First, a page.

How does director Spike Jonze use imagery to communicate a deep sense of loneliness in his work?
Loneliness is a universal emotion. Every person on Earth has felt it at one point in their lives—the dead weight, the echoing pang, the electric skin that fires every time it's touched. Because it's such a huge part of the human experience, filmmakers have been making films about loneliness since the beginning of cinema, but one director that really stands out in his filmic exploration of it is Spike Jonze.
His lonely characters are some of the most memorable: Craig and Lotte Schwartz from Being John Malkovich, Max from Where the Wild Things Are, and, of course, Theodore from Her. But how does Jonze reproduce this very intense, very common experience cinematically? In this video essay from Studio Binder, we get to see three ways he uses cinematography to do it.
Though it's not very comprehensive, the list of Jonze's techniques that are mentioned in the video is a great place to start.
- Shoot close-ups to isolate emotion, and wides to isolate the character.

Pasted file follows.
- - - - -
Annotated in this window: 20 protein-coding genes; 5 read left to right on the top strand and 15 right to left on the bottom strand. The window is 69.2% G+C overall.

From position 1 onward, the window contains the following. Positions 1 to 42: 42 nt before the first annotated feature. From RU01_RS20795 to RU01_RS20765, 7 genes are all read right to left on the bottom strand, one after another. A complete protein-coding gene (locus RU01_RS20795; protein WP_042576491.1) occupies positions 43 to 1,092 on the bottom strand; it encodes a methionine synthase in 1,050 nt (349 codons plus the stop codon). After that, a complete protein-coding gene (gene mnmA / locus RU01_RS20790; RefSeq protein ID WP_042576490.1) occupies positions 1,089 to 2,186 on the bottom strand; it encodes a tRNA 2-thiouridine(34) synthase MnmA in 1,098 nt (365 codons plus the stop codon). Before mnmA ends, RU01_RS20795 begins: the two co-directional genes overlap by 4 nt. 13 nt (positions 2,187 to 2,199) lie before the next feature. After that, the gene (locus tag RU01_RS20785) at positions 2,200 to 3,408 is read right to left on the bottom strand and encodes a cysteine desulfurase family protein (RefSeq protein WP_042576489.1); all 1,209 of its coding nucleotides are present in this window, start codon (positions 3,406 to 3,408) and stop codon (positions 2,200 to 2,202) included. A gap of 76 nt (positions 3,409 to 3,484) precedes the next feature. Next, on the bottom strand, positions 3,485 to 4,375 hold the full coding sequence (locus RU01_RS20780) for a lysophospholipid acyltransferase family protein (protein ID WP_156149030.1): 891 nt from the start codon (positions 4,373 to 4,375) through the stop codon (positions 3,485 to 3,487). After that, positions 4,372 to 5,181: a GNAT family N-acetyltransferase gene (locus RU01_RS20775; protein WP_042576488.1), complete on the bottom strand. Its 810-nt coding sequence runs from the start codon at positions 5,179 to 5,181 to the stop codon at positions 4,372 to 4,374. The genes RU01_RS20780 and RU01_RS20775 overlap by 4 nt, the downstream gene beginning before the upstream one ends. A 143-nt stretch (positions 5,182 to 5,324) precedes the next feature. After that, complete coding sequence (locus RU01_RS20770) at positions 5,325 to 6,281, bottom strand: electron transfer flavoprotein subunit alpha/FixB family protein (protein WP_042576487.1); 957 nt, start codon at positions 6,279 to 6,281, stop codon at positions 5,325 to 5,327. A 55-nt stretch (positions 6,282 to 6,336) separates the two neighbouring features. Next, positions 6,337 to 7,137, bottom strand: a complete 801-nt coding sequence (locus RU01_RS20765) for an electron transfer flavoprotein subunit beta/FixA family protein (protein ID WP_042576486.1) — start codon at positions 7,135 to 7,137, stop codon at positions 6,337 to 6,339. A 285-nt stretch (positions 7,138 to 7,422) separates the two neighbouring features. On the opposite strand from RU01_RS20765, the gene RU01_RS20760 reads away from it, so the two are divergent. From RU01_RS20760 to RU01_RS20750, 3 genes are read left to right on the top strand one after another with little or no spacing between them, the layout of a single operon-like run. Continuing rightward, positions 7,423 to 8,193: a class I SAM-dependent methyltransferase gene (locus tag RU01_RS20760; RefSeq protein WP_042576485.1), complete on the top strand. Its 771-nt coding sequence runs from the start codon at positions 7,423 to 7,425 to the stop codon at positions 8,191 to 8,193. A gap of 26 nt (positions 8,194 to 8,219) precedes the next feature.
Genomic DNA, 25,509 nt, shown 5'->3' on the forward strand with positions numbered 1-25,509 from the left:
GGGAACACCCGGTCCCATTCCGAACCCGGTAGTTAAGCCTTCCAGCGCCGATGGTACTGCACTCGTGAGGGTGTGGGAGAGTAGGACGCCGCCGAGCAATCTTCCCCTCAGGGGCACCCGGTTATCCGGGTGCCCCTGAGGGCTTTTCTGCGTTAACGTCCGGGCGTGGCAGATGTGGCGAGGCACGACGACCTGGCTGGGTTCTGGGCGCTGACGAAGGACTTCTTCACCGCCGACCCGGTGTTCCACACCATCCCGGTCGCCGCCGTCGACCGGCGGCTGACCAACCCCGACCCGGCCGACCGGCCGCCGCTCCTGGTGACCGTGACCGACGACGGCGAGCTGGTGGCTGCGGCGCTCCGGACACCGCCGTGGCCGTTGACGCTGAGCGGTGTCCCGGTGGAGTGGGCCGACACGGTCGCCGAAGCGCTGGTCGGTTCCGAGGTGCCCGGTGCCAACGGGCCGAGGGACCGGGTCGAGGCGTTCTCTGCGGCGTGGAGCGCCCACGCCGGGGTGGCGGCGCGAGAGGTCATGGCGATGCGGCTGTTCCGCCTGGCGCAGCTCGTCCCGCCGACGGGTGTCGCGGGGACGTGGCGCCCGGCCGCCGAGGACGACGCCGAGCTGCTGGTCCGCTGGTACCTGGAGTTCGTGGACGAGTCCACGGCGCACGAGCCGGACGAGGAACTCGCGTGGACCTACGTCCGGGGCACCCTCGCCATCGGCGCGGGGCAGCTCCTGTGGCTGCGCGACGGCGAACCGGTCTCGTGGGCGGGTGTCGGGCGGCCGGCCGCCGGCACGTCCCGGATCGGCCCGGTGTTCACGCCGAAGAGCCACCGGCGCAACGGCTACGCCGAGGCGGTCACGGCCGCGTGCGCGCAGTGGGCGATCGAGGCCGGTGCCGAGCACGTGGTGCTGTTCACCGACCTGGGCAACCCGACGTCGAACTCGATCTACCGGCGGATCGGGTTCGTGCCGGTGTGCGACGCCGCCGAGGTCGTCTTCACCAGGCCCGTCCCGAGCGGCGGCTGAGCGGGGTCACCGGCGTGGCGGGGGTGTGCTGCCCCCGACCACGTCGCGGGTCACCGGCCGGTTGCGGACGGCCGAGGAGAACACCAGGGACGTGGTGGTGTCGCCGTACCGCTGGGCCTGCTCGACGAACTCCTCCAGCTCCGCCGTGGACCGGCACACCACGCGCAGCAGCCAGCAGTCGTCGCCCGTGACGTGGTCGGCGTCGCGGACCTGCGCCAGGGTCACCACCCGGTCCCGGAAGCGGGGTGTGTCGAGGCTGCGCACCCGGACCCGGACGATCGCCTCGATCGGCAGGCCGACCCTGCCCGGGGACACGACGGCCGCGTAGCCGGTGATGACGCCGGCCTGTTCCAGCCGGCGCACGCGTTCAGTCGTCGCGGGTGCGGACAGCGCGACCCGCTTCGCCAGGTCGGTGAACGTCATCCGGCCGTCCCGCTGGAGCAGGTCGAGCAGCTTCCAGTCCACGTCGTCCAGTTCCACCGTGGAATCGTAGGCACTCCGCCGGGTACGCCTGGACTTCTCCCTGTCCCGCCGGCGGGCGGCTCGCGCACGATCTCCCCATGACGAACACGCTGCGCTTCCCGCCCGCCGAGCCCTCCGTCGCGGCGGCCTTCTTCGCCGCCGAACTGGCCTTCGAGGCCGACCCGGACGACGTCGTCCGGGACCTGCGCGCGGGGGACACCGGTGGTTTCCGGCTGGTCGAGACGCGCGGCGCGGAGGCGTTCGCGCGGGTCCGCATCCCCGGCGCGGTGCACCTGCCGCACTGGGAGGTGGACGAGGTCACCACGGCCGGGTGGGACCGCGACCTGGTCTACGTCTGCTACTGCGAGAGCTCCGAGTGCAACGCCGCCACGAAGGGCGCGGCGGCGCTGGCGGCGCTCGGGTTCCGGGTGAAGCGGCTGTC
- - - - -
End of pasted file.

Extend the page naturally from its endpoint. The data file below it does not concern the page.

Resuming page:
- Shoot a montage to capture time.
- Let your style be simple so your audience can focus on your character's emotional struggle.
Many times you just have to ask yourself what a lonely person looks like. What does a lonely person do? How do they speak? How do they walk and interact with others? What do they eat and drink and wear?
Sure, you've got the quintessential lonely look: a sullen person walking alone through the rain, arms folded, chin to chest, looking up to notice a couple lovingly feeding each other raviolis in a warm Italian restaurant. That kind of imagery would certainly tell your audience, "Hey, here's a lonely guy," but personally I always found that using restraint and subtly when trying to communicate loneliness on screen is much more potent. My favorite quote from author John Cheever perfectly encapsulates this:
A lonely man is a lonesome thing, a stone, a bone, a stick, a receptacle for Gilbey’s gin, a stooped figure sitting at the edge of a hotel bed, heaving copious sighs like the autumn wind. (The Journals of John Cheever)
Though great subtlety may require you to trust that your audience won't overlook the queues (they won't), it really opens up doors for you cinematically. Just look at Her. Jonze didn't have to create a lonely world full of blues and greens and empty walls to show us that Theodore was a lonely man. We peered through the colorful environment, his saccharine profession, and even his convincingly cheerful disposition to find that he was in fact a stone, a bone, a stick, a stooped figure sitting at the edge of his bed illuminated by a glowing screen alone.